Immigration laws lead to racism

California Assemblyman Tim Donnelly, the only member of the Tea Party in the Assembly, works in his office in Sacramento, California, on February 23, 2011. (Anne Cusack/Los Angeles Times/MCT)

California Assemblyman Tim Donnelly, the only member of the Tea Party in the Assembly, works in his office in Sacramento, California, on February 23, 2011. (Anne Cusack/Los Angeles Times/MCT)

Kelly Walters


There are millions of illegal immigrants in California.

According to the U.S. Department of Homeland Security, Office of Immigration Statistic there was an estimated 2.6 million illegal immigrants residing in California in 2009. In total, illegal immigrants represent about 6.8 percent of the state’s population.

So, it is no wonder Assembly Bill 26, proposed by State Assemblyman Tim Donnelly, R-Twin Peaks, died in committee this month.  In fact, it was probably never really alive.

The bill, similar to that of Arizona’s controversial SB 1070, would have required employers to use the federal E-Verify program to confirm the legal work status of all employees, imposing sanctions on employers who knowingly or intentionally hire undocumented workers.

“Sanctuary cities,” like San Francisco and Los Angeles would have also been barred under the legislation, allowing any citizen to sue his or her local government for operating as a sanctuary city for illegal immigrants.  

AB 26 would have made it a misdemeanor trespass for any illegal immigrant to be on public or private land, reinforcing federal immigration laws which already make it a crime to be in the United States illegally.

The hot-button issue of immigration almost always leads to the same place: racism.

It is virtually impossible to be in favor of enforcing current immigration laws without being labeled a racist. People simply assume that if you are against illegal immigration you must be against immigrants in general.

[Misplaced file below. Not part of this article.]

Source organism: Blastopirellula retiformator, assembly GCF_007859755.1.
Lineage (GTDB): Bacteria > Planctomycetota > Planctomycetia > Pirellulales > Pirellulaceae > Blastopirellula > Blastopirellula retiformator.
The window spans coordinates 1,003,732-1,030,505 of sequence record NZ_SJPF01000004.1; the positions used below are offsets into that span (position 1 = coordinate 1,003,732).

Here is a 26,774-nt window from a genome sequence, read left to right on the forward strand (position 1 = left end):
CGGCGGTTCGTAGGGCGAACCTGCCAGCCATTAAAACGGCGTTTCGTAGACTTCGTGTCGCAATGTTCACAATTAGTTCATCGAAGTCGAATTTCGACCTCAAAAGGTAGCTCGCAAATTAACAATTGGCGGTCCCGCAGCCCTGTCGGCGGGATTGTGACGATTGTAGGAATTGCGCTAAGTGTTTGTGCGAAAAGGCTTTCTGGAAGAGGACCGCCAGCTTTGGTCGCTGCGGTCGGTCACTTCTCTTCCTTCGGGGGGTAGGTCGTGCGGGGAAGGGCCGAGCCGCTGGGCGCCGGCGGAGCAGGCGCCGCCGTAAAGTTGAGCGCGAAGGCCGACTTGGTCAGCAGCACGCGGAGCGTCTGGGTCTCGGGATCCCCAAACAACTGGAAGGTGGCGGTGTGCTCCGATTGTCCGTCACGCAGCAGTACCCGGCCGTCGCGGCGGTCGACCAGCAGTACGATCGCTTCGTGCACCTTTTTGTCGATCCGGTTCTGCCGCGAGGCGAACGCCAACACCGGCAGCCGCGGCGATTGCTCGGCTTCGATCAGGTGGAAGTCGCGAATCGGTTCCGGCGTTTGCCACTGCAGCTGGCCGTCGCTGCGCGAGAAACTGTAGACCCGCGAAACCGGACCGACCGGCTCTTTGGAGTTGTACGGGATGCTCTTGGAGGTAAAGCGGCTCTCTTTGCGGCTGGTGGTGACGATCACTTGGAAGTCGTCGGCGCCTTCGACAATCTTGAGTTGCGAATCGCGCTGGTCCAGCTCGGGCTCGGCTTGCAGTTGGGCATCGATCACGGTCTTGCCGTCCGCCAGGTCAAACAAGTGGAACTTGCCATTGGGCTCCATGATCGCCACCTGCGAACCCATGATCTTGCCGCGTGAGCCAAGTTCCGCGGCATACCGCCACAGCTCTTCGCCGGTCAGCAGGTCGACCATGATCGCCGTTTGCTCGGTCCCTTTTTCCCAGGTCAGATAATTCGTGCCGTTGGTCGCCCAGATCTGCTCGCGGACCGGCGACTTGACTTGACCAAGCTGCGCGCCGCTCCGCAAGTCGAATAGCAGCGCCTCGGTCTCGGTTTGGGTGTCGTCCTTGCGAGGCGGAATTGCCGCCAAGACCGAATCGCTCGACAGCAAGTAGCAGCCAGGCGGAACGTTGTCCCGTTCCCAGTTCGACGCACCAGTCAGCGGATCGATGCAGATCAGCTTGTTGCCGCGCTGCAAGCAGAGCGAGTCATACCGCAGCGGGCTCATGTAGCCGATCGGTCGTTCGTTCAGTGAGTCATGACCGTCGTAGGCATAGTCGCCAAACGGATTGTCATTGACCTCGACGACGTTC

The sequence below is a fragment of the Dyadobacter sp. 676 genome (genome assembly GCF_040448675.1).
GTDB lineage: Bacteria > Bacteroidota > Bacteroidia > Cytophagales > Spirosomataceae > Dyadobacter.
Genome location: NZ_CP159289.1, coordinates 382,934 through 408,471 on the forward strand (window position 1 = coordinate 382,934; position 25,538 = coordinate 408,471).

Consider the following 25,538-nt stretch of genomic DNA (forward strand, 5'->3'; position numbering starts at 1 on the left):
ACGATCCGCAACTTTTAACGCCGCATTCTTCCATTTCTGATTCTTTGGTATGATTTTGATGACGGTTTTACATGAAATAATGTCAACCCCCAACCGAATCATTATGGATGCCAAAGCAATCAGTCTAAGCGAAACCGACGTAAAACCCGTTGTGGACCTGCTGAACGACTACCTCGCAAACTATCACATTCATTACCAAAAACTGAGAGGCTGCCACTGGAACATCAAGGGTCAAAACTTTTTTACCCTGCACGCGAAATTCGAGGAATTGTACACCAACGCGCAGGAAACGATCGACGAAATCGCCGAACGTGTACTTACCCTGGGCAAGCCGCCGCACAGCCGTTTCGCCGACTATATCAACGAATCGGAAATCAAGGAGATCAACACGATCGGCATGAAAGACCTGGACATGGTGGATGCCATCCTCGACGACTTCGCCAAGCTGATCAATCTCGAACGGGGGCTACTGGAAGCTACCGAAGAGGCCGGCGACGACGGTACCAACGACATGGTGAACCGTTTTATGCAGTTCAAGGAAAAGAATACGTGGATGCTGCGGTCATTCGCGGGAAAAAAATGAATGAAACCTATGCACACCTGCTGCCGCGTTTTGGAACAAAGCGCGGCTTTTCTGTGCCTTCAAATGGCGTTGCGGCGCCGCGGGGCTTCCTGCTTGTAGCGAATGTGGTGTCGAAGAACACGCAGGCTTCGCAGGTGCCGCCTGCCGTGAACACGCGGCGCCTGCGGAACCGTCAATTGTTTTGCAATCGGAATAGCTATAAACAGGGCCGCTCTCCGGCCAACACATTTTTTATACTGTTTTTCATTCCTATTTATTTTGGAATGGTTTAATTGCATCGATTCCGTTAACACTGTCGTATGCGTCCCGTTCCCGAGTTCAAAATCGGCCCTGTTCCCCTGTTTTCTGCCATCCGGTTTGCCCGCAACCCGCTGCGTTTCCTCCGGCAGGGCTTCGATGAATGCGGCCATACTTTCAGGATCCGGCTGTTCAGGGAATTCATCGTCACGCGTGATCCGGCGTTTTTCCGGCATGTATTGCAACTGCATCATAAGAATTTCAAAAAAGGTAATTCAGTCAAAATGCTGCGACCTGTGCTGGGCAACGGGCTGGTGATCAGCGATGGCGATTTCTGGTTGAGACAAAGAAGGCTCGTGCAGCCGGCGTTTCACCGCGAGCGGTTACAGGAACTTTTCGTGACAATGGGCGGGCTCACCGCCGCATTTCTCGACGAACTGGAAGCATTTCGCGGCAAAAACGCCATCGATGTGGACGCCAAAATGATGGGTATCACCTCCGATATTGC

Katherine Sheldon, junior psychology major, agrees with that position.

“It’s subconscious racism,” Sheldon said. “There’s an underlying tone of racism in propositions like that and the people who support them.”

Bills like AB 26 and Arizona’s SB 1070 are designed to uphold and enforce federal laws that are already on the books. They are not, as some might assume, simply the political desire of the right wing to stop immigrants to come into the country.

It is not racist to require people to come into the U.S. through legal means.

The United States was built on the backs of immigrants and it has always been a place that welcomes people from around the world. Immigration has created a rich and diverse society and has made our country one of the most desired places to live on the planet.

However, we are also a nation of laws. It is just like a parent who makes rules for his or her children but then allows them to be broken. If we continue to allow people to come into the country illegally, we might as well throw out the laws and open the borders.

But, as Donnelly found out, being in favor of enforcing federal immigration laws is not popular in California.

Ryan Nowshiravan, freshman biology major, likes the idea of sanctuary cities and does not believe employers should be prosecuted for hiring illegal immigrants in California,  even if it is against federal law.

“Everybody deserves a chance,” Nowshiravan said. “There should be some kind of requirement that they should be working, but that means employers have to hire them.”

However, hiring undocumented workers perpetuates the cycle of illegal immigration. It creates an incentive for people to go around legal means of getting a work visa or applying for citizenship. It pushes employers into the dirty business of choosing low-wage undocumented workers over higher-paid legal employees.

Immigration will be an issue to deal with for many years to come. There are many sides with valid points to consider. But we must have open discussion about it without allowing emotion to devolve the conversation into simple name-calling and ad hominem attacks. Disagreement does not equal racism. 

Kelly Walters can be reached at [email protected]